Supercrown Coffee Roasters also has an amazing tool on their homepage used to show you the exact price you’ll pay when you select the coffee volume and delivery frequency you prefer:

Transparent pricing based on what you want and how often you need it. Right up front. Awesome!
Transparent pricing based on what you want and how often you need it. Right up front. We love it.

This transparency goes a long way to keeping potential customers satisfied… and on your site.

Don’t forget to mention your subscription frequency options, either

Pricing is one of the details that’s most commonly hidden on homepages, no matter what is offered by the store, but it’s not the only one.

You might unintentionally be losing potential customers by not mentioning the frequency with which you can send your products. Many shoppers assume that subscriptions are a monthly deal only (it’s become the default), and if they don’t see you specify something different, they might say “I can’t afford this!” and jump ship.

But if you have bimonthly delivery options, twice a year subscriptions, or even more frequent delivery plans, you should mention those right up front.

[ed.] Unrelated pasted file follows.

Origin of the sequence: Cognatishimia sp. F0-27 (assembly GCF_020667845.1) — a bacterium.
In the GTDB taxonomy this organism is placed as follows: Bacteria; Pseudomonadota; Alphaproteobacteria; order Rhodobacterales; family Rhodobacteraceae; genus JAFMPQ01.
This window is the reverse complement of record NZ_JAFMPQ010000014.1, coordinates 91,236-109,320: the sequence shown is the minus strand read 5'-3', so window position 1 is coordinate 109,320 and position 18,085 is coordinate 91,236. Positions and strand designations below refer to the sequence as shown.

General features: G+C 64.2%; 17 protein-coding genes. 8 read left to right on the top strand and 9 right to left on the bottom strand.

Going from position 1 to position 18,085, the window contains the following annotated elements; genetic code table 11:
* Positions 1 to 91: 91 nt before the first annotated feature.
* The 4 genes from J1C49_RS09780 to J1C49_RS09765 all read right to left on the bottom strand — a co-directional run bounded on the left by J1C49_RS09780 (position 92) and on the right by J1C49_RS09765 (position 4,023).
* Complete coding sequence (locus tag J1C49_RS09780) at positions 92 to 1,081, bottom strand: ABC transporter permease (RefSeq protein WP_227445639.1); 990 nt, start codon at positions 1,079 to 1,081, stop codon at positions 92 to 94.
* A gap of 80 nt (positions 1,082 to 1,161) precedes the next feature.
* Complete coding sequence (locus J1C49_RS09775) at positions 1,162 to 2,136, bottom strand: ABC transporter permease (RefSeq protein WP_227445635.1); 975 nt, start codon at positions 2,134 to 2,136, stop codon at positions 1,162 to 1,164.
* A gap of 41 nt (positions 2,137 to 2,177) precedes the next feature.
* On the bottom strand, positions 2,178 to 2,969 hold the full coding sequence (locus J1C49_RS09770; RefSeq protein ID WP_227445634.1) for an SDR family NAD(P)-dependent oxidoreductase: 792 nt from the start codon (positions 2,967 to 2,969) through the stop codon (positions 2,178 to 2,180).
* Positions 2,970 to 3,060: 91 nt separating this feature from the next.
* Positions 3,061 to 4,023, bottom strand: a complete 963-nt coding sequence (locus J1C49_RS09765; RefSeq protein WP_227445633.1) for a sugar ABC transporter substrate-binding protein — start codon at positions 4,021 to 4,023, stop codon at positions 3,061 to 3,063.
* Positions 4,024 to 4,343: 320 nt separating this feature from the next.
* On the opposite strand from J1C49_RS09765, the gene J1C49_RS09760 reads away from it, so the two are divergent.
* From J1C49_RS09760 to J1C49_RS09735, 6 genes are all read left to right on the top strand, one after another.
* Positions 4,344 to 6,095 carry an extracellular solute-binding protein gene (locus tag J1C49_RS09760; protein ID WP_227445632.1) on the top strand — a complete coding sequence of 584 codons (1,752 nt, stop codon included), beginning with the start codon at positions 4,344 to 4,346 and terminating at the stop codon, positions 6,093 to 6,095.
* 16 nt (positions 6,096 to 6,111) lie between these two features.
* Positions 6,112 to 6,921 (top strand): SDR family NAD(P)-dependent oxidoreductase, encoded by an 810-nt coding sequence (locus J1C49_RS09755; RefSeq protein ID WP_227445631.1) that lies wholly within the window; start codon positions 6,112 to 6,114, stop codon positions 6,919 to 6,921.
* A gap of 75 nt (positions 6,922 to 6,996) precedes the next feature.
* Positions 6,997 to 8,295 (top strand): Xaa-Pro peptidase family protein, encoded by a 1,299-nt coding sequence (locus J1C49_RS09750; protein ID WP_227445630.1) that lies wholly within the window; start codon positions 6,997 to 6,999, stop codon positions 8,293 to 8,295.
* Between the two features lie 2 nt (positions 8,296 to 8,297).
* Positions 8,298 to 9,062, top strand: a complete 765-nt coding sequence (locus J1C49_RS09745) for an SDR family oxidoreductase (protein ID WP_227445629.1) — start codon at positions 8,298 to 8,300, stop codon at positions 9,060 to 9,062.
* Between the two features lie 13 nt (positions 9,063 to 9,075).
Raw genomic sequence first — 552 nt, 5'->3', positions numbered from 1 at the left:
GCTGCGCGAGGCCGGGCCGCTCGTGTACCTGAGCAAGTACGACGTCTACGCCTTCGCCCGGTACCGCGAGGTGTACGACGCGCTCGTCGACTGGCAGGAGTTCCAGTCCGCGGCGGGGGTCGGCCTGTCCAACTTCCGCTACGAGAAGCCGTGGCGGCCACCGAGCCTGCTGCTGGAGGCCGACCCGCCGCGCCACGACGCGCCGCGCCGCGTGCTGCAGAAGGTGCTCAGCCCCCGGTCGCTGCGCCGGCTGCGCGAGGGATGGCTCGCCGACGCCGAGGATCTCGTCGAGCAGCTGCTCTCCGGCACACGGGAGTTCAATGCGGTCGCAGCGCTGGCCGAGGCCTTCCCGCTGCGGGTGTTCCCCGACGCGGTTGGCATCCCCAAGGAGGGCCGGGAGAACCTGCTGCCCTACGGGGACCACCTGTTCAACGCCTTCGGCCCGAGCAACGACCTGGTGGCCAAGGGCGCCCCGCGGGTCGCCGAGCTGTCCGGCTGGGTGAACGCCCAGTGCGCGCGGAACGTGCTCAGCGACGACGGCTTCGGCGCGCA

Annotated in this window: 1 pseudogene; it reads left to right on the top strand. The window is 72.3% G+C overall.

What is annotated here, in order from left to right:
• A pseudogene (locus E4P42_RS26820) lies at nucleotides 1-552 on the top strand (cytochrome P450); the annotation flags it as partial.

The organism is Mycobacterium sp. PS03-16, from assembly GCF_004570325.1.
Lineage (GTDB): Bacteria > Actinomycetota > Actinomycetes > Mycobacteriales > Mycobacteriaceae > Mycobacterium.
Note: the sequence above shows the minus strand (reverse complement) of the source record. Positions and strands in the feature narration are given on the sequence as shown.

Daily Harvest does an excellent job of doing both this and sharing pricing information, showing how often you can have their fresh ready-to-blend smoothie mixes delivered, and how much you’ll pay:

Your options are made clear right up front. Plus you can see how much you'll pay (and that it's free shipping!). Thumbs up.
Your options are made clear right up front. Plus you can see how much you’ll pay (and that it’s free shipping!). Thumbs up.

The copy above each option is a nice touch as well, suggesting which delivery frequency might suit you best depending on the amount of space in your fridge or freezer. We give that a hearty thumbs up.

If subscriptions aren’t your only offering, give them enough real estate to stand out (and catch the eyes of repeat customers)